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YouTube to implement new terms of services for content creators- Pros and Cons

MediaInfoline May 24, 2021
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What is the first thing you prefer, when you need to learn something? Yes, we watch a video on YouTube (well, most of the time). No matter what it is, there’s anything and everything you can search on this single platform. Many of us just rely on YouTube for almost every chore, big or small. Have you thought about how you consume this online content every single day? You guessed it right, there are thousands and thousands of creators out there, who design these videos for us to consume.

In a recent announcement, YouTube has revised its terms and policies. Following which the online video platform can place more advertisement on any content of its choice. Furthermore, it has also announced that it will not share the revenue from these ads with the creator of that particular content.  Previously, the term dictated ad placement on popular channels under YouTube Partner Program only. These content creators then also shared a part of the revenue from the ads with YouTube.

Also read: The official Pokémon YouTube channel for kids is now available in English in India

As per the statement, “You grant to YouTube the right to monetize your content on the service (and such monetization may include displaying ads on or within content or charging users a fee for access). This agreement does not entitle you to any payments.”

This new term will carry through June. We are now wondering to the question if these new policies will affect the overall earning of the content creators. So we ask the industry to put some light on the topic, “YouTube to implement new terms of services for content creators- Pros and Cons”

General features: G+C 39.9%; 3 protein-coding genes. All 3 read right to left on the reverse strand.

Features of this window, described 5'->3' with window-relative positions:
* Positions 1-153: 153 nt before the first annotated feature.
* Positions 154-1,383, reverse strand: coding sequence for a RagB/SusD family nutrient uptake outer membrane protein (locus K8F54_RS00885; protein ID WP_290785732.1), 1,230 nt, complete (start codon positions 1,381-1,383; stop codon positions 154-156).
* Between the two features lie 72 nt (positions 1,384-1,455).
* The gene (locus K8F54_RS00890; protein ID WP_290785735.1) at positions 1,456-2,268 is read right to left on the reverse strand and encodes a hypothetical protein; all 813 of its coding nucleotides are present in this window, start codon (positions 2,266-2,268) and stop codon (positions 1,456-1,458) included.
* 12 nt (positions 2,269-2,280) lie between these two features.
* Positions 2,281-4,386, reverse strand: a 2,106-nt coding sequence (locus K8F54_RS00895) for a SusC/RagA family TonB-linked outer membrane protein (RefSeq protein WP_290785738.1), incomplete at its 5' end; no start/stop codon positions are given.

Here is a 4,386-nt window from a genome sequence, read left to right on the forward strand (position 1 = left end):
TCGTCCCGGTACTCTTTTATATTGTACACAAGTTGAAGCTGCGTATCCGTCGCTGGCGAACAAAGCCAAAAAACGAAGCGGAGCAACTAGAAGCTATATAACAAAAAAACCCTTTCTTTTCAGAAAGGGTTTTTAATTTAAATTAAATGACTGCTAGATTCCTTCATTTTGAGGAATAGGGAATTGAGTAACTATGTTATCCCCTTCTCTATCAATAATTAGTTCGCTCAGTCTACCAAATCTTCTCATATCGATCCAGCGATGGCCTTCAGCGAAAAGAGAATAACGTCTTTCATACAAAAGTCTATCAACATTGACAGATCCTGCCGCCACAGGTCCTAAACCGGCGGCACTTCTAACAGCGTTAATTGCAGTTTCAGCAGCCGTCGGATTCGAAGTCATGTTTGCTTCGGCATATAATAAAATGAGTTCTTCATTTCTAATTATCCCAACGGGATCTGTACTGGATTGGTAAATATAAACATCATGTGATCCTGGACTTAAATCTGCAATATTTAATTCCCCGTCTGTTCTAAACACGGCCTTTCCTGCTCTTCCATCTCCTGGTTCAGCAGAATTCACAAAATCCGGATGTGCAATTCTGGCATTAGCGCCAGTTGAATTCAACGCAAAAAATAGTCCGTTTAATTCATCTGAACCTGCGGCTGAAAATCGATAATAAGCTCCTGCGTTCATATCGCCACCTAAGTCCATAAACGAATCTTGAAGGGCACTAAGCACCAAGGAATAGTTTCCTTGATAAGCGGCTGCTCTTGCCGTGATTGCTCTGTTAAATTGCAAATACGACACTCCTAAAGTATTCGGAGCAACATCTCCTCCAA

Ms. Ambika Sharma, Founder & MD, Pulp Strategy opines:

YouTube announced its right to monetize all content on its platform, creating quite the flutter. It is a big change and not everyone is happy. To quote YouTube “Starting today, we’ll begin slowly rolling out ads on a limited number of videos from channels not in YPP. This means as a creator that’s not in YPP, you may see ads on some of your videos. Since you’re not currently in YPP, you won’t receive a share of the revenue from these ads, though you’ll still have the opportunity to apply for YPP as you normally would once you meet the eligibility requirements.”

It means channels that did not want ads on their videos and are not part of the YouTube partner program will have ads served on their content anyway, however non-YouTube partner channels will not get paid for ads on their content. It will miff content creators especially brands who are using free channels on YouTube. Now it seems YouTube is going to chuck in ads into their content whether they like it or not.

Many content creators like artists, influencers & brands consciously choose not to put ads on their content so their fans and followers can view their content disruption-free. However, now they will not have that choice. On the other hand with advertising rates under strain YouTube has suddenly expanded its inventory and revenue. It also gives advertisers a bigger opportunity to reach their audiences.”

Also read: SVF launches a new YouTube Channel named ‘SVF Stories’

Ms. Chaaya  Baradhwaaj, Founder & MD, BC Web Wise says:

“More ads is not a pleasant experience, and not sharing revenue is ok for those who are not looking at Youtube for monetization, but definitely discourages content creators. Further, if we are not allowed to disable ads, then it affects branded content. All in all Youtube’s new policies are not looking good for the creators, brands, or the audience.
Possibly charging a nominal fee to any Youtube user, starting a subscription, in an era where the audience is increasingly comfortable paying for OTT content, and digital payments could have been a better approach. Currently one has to pay for Youtube Premium services, which you will not opt for since there is so much free content. Definitely, they can try to experiment in markets were paying for online content is much higher rather than the new policy that they have announced.”

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